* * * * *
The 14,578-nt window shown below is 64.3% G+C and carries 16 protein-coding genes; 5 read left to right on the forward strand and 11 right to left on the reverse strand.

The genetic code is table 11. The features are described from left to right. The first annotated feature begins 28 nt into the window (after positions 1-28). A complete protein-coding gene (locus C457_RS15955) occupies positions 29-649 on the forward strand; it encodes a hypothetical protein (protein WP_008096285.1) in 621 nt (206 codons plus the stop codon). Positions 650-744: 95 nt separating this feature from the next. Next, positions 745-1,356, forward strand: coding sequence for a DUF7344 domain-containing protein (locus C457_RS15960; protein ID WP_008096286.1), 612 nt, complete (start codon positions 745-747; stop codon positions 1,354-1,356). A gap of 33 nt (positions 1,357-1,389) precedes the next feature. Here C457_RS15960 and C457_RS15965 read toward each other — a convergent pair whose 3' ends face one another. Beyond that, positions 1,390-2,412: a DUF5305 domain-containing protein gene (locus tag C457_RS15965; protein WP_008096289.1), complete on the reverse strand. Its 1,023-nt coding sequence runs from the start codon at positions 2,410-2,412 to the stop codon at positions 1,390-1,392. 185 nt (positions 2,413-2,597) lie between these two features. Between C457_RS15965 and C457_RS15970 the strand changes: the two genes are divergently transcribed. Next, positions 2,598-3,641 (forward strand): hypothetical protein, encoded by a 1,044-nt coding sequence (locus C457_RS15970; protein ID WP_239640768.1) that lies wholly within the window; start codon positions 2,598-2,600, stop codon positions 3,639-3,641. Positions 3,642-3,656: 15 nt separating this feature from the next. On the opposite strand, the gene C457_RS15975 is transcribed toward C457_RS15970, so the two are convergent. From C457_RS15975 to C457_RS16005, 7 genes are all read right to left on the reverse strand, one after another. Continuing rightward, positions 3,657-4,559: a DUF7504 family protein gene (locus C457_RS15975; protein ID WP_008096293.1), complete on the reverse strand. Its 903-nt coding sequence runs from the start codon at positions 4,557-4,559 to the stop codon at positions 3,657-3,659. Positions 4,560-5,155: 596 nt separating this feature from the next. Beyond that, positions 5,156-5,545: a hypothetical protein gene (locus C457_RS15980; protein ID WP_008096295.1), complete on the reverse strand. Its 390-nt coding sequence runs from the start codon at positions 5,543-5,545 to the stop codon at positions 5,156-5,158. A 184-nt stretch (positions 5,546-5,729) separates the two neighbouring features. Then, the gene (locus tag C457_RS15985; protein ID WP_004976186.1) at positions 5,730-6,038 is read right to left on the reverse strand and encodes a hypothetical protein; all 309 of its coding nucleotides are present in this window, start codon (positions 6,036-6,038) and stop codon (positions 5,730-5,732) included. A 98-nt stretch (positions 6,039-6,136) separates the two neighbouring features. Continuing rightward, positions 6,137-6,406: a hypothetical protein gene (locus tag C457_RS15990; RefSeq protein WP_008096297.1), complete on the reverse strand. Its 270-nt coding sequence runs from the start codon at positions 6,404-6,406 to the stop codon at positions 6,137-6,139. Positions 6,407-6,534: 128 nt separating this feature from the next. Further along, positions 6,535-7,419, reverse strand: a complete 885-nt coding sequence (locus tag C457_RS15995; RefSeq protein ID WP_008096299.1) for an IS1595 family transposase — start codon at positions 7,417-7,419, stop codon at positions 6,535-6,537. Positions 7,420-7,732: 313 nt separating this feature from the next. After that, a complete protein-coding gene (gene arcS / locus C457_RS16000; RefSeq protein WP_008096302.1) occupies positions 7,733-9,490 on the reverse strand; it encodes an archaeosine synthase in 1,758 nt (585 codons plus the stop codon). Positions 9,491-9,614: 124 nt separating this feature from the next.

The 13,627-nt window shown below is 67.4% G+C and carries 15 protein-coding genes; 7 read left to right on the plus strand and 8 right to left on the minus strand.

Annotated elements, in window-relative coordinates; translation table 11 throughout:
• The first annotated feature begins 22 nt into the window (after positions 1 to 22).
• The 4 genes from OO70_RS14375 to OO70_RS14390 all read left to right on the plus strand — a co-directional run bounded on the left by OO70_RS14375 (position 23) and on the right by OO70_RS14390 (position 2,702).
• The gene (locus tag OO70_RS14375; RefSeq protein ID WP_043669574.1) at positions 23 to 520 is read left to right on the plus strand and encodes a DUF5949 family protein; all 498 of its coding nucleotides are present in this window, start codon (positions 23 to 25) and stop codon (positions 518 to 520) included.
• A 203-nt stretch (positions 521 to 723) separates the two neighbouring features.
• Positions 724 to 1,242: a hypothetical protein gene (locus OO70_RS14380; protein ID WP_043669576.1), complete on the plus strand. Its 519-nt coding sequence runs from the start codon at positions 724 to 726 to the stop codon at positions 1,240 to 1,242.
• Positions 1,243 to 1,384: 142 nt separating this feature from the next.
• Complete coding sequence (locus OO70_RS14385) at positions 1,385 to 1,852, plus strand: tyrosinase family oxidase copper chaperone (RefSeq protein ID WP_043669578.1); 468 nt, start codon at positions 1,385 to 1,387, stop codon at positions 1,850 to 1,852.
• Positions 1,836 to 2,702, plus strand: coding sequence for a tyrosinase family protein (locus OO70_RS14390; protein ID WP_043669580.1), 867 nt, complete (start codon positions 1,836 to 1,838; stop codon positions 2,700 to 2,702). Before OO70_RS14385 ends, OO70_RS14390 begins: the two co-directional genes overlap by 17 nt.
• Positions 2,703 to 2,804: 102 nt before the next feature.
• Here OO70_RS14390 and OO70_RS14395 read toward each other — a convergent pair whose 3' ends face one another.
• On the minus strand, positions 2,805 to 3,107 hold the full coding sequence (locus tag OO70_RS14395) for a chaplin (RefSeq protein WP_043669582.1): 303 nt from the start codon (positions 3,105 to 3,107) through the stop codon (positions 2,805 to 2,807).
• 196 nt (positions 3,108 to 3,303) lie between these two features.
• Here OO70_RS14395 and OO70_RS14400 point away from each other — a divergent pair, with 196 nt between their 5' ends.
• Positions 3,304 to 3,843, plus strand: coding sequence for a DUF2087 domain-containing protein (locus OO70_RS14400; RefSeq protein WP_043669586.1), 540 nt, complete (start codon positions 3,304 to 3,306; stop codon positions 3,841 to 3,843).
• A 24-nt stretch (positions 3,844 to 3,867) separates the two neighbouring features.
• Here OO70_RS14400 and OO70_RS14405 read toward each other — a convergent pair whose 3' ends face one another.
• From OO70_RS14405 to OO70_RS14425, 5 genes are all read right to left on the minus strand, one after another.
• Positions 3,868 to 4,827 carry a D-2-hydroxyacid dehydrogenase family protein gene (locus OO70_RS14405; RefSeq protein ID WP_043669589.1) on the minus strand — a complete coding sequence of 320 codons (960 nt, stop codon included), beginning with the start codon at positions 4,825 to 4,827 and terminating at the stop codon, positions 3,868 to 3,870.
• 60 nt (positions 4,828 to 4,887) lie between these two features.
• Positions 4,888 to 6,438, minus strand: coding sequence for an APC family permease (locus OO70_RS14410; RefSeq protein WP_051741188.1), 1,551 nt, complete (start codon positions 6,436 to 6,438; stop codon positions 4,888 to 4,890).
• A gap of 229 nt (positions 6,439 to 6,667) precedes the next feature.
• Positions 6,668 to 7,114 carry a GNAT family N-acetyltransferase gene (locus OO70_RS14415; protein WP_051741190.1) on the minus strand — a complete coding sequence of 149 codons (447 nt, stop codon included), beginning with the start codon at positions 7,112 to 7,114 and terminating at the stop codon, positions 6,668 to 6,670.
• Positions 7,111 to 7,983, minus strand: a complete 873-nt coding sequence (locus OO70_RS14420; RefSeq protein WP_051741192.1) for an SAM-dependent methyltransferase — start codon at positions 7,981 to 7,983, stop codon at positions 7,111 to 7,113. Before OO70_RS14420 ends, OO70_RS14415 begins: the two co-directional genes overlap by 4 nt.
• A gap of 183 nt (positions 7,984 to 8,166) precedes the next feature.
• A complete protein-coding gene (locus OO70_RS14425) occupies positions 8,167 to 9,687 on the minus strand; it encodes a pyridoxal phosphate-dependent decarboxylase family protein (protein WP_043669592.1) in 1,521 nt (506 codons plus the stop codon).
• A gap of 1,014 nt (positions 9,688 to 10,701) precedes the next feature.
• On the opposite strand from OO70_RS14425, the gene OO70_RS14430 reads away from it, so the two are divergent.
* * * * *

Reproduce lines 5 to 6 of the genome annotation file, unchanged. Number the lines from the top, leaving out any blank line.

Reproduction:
• The first annotated feature begins 22 nt into the window (after positions 1 to 22).
• The 4 genes from OO70_RS14375 to OO70_RS14390 all read left to right on the plus strand — a co-directional run bounded on the left by OO70_RS14375 (position 23) and on the right by OO70_RS14390 (position 2,702).